European Commission President Jean-Claude Juncker accused Britain’s prime minister of “beating up” poor European immigrant workers with plans to restrict their access to public assistance, The Guardian reported Saturday. Juncker, whose appointment as commission chief was bitterly opposed by Prime Minister David Cameron, warned that proposals outlined last month to restrict low wage European workers’ access to tax credits and social housing could eventually threaten Britain’s key financial sector. The statements were made during a television panel discussion in Austria on Friday evening.
I am utterly against behaving as if all Poles, all Romanians, all Bulgarians in the European labour market are of a basic mentality that is criminal.
European Commission President Jean-Claude Juncker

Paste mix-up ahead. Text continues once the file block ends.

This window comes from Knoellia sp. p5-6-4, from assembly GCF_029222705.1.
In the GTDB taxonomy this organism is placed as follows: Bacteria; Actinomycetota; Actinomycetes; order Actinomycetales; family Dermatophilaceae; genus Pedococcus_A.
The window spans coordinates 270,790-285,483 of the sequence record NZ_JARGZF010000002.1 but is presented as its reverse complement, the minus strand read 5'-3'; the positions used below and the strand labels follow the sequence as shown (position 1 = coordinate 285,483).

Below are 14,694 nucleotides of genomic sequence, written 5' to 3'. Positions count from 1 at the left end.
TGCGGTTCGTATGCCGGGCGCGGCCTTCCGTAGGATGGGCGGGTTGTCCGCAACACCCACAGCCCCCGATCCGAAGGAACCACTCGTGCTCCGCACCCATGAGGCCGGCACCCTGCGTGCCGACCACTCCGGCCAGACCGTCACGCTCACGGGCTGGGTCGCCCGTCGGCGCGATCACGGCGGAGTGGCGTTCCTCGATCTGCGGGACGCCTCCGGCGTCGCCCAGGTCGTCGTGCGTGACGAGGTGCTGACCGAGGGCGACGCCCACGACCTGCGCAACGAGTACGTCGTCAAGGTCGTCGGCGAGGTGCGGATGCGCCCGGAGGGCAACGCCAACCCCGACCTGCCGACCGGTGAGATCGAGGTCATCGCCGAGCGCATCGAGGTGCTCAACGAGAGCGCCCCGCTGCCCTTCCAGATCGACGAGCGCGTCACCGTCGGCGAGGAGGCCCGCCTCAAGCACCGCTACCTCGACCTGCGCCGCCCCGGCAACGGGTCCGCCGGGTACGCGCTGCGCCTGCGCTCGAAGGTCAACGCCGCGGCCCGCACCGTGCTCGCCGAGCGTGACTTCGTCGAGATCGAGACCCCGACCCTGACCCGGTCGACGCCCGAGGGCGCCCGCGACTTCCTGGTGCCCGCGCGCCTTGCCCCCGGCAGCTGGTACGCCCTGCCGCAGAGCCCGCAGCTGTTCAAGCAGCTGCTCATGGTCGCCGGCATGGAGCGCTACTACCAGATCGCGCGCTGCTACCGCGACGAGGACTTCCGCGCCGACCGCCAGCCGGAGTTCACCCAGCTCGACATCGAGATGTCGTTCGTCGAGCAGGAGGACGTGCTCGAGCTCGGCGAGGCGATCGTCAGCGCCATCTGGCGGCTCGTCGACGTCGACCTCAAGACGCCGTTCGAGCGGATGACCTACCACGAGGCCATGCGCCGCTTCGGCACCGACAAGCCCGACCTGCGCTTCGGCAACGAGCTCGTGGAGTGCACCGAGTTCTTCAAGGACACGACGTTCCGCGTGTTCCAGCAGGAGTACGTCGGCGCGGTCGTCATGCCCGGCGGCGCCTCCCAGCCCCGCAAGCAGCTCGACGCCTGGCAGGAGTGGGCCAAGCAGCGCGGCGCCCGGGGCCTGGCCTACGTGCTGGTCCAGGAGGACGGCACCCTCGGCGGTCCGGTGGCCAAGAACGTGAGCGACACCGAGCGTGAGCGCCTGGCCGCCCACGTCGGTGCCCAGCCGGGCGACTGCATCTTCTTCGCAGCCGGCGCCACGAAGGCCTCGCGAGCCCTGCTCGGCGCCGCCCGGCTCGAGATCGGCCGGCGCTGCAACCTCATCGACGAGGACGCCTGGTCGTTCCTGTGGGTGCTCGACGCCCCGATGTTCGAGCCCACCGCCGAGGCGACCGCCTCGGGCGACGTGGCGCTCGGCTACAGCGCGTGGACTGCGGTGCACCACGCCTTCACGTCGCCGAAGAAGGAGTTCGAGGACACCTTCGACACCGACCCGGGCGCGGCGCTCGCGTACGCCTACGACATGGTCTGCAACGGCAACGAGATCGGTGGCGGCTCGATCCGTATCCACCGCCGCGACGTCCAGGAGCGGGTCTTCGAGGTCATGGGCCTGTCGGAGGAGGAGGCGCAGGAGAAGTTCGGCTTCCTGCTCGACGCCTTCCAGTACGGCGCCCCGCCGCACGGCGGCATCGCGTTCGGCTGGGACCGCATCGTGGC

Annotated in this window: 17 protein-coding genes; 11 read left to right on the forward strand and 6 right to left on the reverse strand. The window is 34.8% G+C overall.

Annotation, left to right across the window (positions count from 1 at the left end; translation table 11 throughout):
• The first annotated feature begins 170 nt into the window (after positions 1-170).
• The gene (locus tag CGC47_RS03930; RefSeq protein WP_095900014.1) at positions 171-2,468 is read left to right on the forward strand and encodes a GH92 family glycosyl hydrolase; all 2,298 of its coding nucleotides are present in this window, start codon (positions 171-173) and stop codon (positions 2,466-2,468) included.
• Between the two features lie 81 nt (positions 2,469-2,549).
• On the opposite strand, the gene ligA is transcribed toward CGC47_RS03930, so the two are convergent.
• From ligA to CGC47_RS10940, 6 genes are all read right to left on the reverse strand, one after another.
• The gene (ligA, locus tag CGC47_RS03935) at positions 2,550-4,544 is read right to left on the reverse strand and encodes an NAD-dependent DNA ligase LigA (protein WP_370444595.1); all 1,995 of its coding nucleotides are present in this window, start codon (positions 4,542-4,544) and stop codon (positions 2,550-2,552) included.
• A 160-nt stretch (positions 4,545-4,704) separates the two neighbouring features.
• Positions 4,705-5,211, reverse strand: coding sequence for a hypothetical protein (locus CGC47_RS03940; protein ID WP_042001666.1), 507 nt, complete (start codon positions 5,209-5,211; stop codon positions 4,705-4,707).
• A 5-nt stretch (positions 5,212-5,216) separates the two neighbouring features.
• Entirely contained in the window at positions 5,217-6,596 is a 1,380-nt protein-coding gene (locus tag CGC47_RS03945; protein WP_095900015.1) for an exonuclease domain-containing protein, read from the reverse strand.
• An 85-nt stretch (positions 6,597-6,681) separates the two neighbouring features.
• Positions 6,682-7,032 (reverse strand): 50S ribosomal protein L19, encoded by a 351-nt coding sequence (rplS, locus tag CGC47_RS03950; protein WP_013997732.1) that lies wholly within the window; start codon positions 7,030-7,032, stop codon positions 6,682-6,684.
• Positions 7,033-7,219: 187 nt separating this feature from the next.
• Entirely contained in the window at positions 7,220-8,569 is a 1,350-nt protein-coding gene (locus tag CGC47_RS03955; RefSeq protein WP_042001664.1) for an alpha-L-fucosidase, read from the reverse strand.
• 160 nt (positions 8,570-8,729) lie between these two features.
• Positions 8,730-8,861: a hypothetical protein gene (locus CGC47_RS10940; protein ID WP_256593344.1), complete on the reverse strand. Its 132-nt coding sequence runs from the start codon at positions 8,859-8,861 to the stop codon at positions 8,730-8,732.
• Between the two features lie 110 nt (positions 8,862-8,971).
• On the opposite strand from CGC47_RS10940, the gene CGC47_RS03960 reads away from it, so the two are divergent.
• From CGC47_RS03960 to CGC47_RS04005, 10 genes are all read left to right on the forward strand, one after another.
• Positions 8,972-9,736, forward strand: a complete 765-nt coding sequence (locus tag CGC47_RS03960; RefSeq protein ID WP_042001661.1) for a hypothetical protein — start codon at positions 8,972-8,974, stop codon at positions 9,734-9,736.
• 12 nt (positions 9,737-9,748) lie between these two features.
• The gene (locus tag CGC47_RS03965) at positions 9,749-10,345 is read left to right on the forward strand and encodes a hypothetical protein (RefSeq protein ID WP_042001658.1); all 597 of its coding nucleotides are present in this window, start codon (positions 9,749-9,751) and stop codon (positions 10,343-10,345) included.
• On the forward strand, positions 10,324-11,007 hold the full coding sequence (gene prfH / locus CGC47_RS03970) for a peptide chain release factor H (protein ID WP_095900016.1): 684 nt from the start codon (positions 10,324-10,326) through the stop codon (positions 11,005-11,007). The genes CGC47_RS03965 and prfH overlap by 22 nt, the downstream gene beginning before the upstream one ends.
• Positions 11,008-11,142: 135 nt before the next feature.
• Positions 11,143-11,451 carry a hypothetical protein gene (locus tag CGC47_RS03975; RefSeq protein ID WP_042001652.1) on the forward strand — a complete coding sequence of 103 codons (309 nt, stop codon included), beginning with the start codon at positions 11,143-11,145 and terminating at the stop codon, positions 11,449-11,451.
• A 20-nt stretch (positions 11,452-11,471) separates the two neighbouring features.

Cameron has dampened talk of restricting the number of European workers moving to Britain following German leader Angela Merkel’s cool response, and has instead shifted his focus to welfare curbs. Juncker warned of the knock-on effects for Britain of Cameron’s plans, saying the right of free movement of workers was tied to the movement of capital. “Then it will be the end for London’s tax rulings,” he said. A spokesman from Cameron’s office responded that “the British people were right to want controlled immigration and that free movement was not an unqualified right.”